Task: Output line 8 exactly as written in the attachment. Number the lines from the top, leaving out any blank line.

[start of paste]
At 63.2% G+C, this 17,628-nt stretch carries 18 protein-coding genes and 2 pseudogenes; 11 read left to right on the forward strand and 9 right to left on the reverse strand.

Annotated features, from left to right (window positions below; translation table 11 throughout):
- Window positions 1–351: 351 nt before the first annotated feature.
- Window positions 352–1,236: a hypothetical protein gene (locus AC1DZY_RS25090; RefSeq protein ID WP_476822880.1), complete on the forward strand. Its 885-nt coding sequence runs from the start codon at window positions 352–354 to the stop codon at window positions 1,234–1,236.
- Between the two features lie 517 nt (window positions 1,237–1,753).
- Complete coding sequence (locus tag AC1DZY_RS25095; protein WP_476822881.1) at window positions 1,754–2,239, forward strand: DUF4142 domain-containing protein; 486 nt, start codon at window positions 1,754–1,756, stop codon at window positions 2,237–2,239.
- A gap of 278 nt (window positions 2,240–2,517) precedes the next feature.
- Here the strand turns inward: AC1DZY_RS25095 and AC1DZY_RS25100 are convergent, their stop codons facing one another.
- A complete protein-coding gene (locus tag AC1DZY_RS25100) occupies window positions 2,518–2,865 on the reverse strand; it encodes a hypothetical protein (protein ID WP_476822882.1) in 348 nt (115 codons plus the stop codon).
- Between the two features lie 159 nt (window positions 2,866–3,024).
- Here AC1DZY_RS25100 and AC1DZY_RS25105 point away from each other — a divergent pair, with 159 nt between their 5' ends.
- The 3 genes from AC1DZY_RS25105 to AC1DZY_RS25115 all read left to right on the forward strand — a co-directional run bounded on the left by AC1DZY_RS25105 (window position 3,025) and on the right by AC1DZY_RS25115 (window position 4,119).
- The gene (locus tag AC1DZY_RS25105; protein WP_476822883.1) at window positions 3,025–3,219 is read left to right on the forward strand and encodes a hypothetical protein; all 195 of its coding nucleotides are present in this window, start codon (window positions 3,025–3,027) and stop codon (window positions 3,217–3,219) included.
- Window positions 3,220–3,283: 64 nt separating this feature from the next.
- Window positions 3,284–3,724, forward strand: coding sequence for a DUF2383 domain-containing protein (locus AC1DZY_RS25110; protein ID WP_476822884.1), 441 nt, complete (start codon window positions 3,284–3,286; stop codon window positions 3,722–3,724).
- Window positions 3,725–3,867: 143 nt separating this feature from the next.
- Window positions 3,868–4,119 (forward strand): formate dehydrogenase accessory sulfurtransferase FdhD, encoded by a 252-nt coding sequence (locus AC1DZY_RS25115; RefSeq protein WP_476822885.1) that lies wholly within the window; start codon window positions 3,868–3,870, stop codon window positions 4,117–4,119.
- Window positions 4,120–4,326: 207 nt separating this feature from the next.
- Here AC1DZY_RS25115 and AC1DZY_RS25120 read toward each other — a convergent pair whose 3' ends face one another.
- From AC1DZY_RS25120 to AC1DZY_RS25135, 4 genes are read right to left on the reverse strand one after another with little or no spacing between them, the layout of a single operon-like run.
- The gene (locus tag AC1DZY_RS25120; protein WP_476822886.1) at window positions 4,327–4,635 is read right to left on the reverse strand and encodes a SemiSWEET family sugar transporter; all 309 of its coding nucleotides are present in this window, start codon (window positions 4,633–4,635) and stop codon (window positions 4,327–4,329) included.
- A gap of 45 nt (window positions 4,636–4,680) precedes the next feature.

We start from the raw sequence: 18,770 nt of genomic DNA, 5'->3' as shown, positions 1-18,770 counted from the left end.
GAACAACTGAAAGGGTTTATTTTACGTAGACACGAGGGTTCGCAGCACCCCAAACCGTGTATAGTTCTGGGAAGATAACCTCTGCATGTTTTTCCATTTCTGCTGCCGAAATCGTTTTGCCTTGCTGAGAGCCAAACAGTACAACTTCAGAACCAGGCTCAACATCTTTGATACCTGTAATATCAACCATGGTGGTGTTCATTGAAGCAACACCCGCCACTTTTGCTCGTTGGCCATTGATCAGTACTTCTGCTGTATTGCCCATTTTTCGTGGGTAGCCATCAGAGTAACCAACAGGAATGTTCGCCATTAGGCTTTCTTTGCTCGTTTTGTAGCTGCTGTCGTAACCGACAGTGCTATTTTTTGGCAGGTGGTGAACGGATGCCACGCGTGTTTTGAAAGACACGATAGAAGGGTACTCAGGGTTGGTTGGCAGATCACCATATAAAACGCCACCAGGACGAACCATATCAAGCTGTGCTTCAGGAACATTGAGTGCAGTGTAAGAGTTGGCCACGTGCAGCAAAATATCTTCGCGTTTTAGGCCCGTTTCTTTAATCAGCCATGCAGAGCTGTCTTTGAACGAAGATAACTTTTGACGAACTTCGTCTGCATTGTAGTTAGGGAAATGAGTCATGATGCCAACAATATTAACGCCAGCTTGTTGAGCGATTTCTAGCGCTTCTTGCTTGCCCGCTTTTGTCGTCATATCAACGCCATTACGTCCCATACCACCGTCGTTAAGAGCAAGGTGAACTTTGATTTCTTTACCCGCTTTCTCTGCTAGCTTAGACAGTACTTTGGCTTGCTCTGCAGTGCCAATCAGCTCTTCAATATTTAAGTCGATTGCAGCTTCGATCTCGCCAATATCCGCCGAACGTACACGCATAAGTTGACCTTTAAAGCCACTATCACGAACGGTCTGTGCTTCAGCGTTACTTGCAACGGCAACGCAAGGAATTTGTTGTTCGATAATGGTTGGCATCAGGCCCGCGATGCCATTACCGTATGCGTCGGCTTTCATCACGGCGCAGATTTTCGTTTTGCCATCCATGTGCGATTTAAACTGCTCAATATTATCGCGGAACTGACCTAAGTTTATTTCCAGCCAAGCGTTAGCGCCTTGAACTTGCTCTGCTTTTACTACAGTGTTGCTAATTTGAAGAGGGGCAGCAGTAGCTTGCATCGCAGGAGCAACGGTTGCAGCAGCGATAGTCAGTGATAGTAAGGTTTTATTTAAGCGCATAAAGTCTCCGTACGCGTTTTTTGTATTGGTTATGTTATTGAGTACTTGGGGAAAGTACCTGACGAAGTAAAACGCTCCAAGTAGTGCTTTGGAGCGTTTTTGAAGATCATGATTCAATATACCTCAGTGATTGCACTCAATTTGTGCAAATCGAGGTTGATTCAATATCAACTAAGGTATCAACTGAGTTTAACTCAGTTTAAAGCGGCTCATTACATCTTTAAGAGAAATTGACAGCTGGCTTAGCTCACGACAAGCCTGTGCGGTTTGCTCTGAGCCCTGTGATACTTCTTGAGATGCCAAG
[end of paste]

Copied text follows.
- Here the strand turns inward: AC1DZY_RS25095 and AC1DZY_RS25100 are convergent, their stop codons facing one another.